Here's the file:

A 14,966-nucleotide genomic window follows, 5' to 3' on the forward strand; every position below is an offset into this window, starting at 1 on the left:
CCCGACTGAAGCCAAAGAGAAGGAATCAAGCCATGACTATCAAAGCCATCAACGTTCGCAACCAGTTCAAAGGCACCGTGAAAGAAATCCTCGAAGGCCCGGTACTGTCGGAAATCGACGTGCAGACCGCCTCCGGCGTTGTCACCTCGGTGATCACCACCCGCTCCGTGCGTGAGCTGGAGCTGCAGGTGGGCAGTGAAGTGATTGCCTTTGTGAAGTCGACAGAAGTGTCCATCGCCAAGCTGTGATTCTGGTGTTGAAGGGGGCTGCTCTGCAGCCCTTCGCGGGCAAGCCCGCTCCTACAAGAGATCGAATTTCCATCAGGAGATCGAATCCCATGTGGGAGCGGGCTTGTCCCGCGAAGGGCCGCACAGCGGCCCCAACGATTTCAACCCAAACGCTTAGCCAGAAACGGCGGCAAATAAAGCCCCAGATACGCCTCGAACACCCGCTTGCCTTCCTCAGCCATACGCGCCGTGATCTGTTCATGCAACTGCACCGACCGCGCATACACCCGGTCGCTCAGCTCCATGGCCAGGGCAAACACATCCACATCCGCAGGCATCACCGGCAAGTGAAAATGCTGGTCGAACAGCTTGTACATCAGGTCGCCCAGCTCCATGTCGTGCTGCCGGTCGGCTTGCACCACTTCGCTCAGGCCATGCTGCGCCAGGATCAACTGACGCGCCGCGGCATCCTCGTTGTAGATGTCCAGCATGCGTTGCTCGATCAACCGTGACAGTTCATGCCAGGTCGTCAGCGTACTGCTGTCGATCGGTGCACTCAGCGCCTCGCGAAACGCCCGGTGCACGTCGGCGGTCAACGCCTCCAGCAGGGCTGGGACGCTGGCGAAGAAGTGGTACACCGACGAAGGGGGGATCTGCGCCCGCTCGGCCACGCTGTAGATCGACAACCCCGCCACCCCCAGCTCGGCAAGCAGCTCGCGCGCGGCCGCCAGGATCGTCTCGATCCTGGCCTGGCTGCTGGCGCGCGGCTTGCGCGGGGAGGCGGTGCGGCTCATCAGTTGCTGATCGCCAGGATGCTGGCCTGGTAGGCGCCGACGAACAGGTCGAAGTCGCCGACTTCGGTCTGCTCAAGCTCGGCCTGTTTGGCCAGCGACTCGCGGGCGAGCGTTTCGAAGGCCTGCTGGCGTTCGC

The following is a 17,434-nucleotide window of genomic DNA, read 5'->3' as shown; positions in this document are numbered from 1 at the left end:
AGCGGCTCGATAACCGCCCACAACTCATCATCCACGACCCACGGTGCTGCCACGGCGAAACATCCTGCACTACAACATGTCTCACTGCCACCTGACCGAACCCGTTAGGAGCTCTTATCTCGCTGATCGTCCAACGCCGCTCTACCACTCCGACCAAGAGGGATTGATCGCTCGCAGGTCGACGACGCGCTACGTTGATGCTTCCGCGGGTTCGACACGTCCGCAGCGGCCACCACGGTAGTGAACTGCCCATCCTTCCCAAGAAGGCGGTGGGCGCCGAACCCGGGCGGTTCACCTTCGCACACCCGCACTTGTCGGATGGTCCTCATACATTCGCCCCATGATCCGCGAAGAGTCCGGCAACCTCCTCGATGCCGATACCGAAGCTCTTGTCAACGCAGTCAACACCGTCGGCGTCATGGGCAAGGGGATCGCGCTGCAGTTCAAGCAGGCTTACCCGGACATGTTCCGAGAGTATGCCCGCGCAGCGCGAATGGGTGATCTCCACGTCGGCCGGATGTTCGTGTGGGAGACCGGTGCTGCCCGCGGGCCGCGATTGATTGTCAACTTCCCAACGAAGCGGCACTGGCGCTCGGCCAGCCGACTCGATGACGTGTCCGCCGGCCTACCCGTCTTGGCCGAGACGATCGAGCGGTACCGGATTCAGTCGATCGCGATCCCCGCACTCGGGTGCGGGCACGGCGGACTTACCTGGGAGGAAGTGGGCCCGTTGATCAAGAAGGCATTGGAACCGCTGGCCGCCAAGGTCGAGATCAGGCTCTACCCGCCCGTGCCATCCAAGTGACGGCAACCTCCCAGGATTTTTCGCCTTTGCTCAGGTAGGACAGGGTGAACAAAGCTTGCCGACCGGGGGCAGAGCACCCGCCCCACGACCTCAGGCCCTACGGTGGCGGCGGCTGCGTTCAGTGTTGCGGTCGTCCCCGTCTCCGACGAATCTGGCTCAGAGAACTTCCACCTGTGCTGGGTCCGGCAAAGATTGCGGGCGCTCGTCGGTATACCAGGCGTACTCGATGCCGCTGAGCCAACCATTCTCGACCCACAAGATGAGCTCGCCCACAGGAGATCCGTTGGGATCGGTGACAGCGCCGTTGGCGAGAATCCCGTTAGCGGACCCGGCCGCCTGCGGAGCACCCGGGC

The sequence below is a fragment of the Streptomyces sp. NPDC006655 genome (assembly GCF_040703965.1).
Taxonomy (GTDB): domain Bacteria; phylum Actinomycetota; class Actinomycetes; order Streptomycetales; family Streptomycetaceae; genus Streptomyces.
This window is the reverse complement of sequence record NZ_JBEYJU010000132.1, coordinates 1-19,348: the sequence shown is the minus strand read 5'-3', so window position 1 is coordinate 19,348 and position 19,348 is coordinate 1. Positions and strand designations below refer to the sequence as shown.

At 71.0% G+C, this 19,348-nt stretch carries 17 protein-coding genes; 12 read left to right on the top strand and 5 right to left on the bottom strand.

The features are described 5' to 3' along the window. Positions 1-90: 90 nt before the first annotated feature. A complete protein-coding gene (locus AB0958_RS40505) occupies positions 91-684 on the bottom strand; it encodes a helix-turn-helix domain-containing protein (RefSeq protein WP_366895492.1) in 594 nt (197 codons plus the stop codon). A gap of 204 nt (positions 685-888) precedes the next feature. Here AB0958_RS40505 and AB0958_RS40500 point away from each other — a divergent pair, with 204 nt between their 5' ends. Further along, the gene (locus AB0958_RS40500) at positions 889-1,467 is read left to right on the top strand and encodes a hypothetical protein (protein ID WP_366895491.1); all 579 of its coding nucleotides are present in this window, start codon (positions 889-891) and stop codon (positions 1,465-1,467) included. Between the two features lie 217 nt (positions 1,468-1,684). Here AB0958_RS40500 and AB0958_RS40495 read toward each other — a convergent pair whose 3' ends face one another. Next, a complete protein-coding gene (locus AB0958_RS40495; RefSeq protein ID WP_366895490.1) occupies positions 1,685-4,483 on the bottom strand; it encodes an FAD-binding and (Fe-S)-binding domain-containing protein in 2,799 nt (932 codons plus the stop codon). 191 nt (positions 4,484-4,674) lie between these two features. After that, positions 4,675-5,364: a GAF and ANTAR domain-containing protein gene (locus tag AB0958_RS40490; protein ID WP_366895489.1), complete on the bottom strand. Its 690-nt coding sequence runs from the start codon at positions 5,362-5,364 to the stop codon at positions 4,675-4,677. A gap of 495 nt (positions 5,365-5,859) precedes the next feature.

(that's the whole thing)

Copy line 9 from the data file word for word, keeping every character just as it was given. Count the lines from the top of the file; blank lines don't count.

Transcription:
The features are described 5' to 3' along the window. Positions 1-90: 90 nt before the first annotated feature. A complete protein-coding gene (locus AB0958_RS40505) occupies positions 91-684 on the bottom strand; it encodes a helix-turn-helix domain-containing protein (RefSeq protein WP_366895492.1) in 594 nt (197 codons plus the stop codon). A gap of 204 nt (positions 685-888) precedes the next feature. Here AB0958_RS40505 and AB0958_RS40500 point away from each other — a divergent pair, with 204 nt between their 5' ends. Further along, the gene (locus AB0958_RS40500) at positions 889-1,467 is read left to right on the top strand and encodes a hypothetical protein (protein ID WP_366895491.1); all 579 of its coding nucleotides are present in this window, start codon (positions 889-891) and stop codon (positions 1,465-1,467) included. Between the two features lie 217 nt (positions 1,468-1,684). Here AB0958_RS40500 and AB0958_RS40495 read toward each other — a convergent pair whose 3' ends face one another. Next, a complete protein-coding gene (locus AB0958_RS40495; RefSeq protein ID WP_366895490.1) occupies positions 1,685-4,483 on the bottom strand; it encodes an FAD-binding and (Fe-S)-binding domain-containing protein in 2,799 nt (932 codons plus the stop codon). 191 nt (positions 4,484-4,674) lie between these two features. After that, positions 4,675-5,364: a GAF and ANTAR domain-containing protein gene (locus tag AB0958_RS40490; protein ID WP_366895489.1), complete on the bottom strand. Its 690-nt coding sequence runs from the start codon at positions 5,362-5,364 to the stop codon at positions 4,675-4,677. A gap of 495 nt (positions 5,365-5,859) precedes the next feature.